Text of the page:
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Psicologia: Reflexão e Crítica
Print version ISSN 0102-7972On-line version ISSN 1678-7153
BELO, Raquel Pereira; GOUVEIA, Valdiney V.; RAYMUNDO, Jorge da Silva and MARQUES, Célia Maria Cruz. Value correlates of ambivalent sexism. Psicol. Reflex. Crit. [online]. 2005, vol.18, n.1, pp.7-15. ISSN 0102-7972. http://dx.doi.org/10.1590/S0102-79722005000100003.
This study aimed at knowing the extent to which the human values and ambivalent sexism correlated with each other and with both sexism dimensions: hostile and benevolent. A sample of 301 individuals deriving from different social classes of João Pessoa took part in the present study. Their ages ranged from 18 to 72 years old (m=29.5; sd=11.58). The sample was composed mostly of women (54.2%), catholic (56.8%), single (53.2%) and university graduates (53.5%). They answered the Ambivalent Sexism Inventory, the Basic Values Questionnaire and a set of demographic questions. The results can be abridged as follows: 1) Both sexism dimensions (hostile and benevolent) correlated with each other; 2) men showed higher scores in hostile sexism than women, although no difference between them was found on benevolent sexism scores; 3) participants deriving from lower social classes, with a specific religion (Catholic and Protestant) and less time of study presented higher sexism scores; and 4) those who scored high on normative values (obedience and religiosity) also presented a high score on ambivalent sexism, while the participants with high scores on suprapersonal values (beauty and knowledge) scored lower on this kind of prejudice. These results corroborate the idea that conservative thoughts, beliefs and behavior tend to promote ambivalent sexism. Otherwise, self-directed people who are oriented to universalism and are not attached to specific principles tend to be less sexists.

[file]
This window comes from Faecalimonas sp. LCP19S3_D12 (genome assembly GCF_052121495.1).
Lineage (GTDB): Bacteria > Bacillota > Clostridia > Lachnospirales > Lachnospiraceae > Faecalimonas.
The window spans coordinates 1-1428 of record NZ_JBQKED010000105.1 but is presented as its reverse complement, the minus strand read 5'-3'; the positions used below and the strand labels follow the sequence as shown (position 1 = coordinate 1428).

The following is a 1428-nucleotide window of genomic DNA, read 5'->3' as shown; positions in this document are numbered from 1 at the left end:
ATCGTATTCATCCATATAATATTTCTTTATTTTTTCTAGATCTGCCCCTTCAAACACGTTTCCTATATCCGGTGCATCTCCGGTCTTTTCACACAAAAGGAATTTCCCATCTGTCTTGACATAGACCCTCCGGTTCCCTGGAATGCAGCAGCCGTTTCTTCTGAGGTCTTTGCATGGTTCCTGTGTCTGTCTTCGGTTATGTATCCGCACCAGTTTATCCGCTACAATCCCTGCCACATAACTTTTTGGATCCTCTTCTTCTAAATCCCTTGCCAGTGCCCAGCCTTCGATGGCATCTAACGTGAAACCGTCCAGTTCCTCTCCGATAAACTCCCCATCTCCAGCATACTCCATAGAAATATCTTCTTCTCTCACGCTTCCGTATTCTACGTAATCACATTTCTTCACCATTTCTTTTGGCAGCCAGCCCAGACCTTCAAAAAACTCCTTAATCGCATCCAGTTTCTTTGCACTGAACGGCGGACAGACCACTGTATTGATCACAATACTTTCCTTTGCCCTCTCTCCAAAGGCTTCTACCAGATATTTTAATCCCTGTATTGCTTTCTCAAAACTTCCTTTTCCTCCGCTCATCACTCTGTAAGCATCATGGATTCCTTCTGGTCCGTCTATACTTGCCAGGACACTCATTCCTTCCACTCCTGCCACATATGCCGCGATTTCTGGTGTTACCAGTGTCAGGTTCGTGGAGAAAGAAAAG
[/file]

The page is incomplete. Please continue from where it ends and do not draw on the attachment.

Keywords : Hostil sexism; benevolent sexism; human values.